movie was improvised. We do two takes of purely scripted, and then we do a couple of takes that are just. “Let’s see how it goes".’
Despite the clever originality of much of Austin Powers, Wayne's World and the underrated 50, I Married An Axe Murderer. Myers has never made any bones about his eclectic comic inﬂuences. many of whom are household names of British comedy. ‘l'm a police composite of every comedian I’ve ever liked,‘ he admits. ‘Peter Sellers. Alec Guinness, Dan Aykroyd. John Belushi. Woody Allen, Monty Python, the Goodies. the show Some Mother’s Do 'Ave ’Em, On The Buses, the Carry On films . . .
‘Canada’s weird, we get television and movies from around the world, and it‘s a really great and odd experience. So I like characters and how they speak. And the clash of cultures. I guess that’s part of being Canadian, that there so many cultures. I think, as a Canadian, you’re just bemused most of the time — we’re an observer nation.’
Given the comic sophistication of much of
Austin Powers" affectionately parodic humour. it‘s slightly disappointing that some audiences respond more to the Fat Bastard character’s crude. scatological toilet humour. Myers. however. is unrepentant. seeing no contra- diction between these two different ways of getting laughs. Indeed. he cites his favourite British comedy team to make his point.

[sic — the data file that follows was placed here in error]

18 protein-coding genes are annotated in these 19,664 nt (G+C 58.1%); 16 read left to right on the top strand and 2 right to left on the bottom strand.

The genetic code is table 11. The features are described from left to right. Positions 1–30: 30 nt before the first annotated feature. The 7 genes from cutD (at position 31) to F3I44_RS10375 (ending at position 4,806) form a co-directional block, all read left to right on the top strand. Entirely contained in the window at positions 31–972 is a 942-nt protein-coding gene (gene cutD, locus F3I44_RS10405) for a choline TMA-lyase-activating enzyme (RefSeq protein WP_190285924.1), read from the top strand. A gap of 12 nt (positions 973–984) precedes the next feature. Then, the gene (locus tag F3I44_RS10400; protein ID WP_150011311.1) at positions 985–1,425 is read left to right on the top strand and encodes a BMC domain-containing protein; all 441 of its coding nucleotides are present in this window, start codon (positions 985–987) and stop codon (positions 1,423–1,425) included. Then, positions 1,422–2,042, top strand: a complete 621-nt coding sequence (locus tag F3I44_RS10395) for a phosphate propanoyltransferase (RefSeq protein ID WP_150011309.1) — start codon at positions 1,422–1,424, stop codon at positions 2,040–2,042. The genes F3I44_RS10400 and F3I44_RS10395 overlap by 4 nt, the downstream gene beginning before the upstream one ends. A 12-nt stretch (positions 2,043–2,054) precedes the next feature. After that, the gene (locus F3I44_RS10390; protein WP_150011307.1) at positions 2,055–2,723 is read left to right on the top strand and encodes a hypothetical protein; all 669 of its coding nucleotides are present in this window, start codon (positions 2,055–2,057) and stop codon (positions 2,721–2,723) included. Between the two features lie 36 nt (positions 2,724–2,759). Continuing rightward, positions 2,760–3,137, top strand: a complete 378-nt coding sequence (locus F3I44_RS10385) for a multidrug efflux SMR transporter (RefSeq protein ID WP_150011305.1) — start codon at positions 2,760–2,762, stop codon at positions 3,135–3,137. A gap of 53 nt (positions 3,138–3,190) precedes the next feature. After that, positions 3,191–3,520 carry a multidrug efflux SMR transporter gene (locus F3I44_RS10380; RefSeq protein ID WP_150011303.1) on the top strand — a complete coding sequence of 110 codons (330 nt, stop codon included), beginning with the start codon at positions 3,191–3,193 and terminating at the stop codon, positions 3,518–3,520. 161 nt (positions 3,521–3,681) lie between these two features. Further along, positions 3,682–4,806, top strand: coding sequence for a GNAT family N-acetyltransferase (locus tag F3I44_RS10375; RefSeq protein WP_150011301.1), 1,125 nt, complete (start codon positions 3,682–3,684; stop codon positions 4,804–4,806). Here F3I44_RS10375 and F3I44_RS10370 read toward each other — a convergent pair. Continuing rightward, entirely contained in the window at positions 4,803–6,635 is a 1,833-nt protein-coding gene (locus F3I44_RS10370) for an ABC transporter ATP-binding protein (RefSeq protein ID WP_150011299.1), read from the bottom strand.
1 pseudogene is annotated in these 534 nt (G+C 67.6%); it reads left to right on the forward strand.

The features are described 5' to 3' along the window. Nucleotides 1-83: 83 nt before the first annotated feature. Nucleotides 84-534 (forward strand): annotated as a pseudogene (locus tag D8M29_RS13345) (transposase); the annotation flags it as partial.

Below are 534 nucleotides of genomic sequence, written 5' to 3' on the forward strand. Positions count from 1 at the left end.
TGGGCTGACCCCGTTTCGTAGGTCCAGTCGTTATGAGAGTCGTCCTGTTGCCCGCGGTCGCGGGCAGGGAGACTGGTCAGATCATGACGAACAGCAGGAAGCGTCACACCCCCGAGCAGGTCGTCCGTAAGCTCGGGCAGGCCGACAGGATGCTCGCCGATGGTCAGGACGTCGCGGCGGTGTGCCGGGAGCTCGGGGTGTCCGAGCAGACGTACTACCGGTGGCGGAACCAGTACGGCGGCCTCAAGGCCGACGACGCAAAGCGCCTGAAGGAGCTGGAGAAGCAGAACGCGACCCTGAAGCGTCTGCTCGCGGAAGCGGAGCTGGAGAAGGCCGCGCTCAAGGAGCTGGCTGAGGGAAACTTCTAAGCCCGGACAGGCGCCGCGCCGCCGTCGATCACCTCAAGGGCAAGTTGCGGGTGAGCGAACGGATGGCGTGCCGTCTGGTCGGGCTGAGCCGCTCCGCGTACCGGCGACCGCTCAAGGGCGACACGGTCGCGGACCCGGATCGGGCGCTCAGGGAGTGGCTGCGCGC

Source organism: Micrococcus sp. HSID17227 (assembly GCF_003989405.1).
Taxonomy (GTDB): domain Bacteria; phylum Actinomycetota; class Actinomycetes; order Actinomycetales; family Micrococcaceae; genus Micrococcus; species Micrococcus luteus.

‘For me. it's whatever makes you laugh. I always remember that in Monty Python. you'd have ‘The All England Proust-Summarising Competition‘ followed by ‘The Fish-Slapping Contest‘. And in The Meaning Othfe. you had all that philosophical stuff followed by Mr Creosote vomiting all over the restaurant. It‘s just different types ofjokes. So, for me. it‘s all the same. There were always jokes in the Carry On films that had that kind of cheekiness, that seaside postcard stuff. And they always made me laugh. So if it‘s a guilty pleasure. then so be it; but it‘s a pleasure nonetheless.‘
Yet for all his outrageous lavatorial humour and smutty sexual innuendoes. Myers does have a serious side. one that revealed
itself in his moving portrayal of charismatic but doomed club owner Steve Rubell in Studio 54. More recently. he played a drug addict in an Irish film called Pete ’s Meteor. Even so. he denies that he is one of those comedians who is desperate to be taken seriously. On the contrary. it‘s more a case of serendipity.
‘I never have any plan. People say. “Were you looking for a dramatic role?“ Well. no. the script for Studio 54 came, I looked at the tape of Steve Rubell and I thought. "I could play him. I look like him. there’s a Steve Rubell in me”. And four weeks later we were shooting. Then this movie called Pete 's Meteor came up. I read the script. I thought it was interesting. and I got to spend a couple of weeks in Ireland with Brenda Fricker and Alfred Molina. But it wasn‘t like I sent out an All Points Bulletin saying, “Get me a dramatic role, now!" It doesn’t work that way. It’s all about timing and stuff.‘
Austin Powers: The Spy Who Shagged Me goes on general release on Fri 30 Jul.
24 Jun—8 Jul 1999 THE LIST?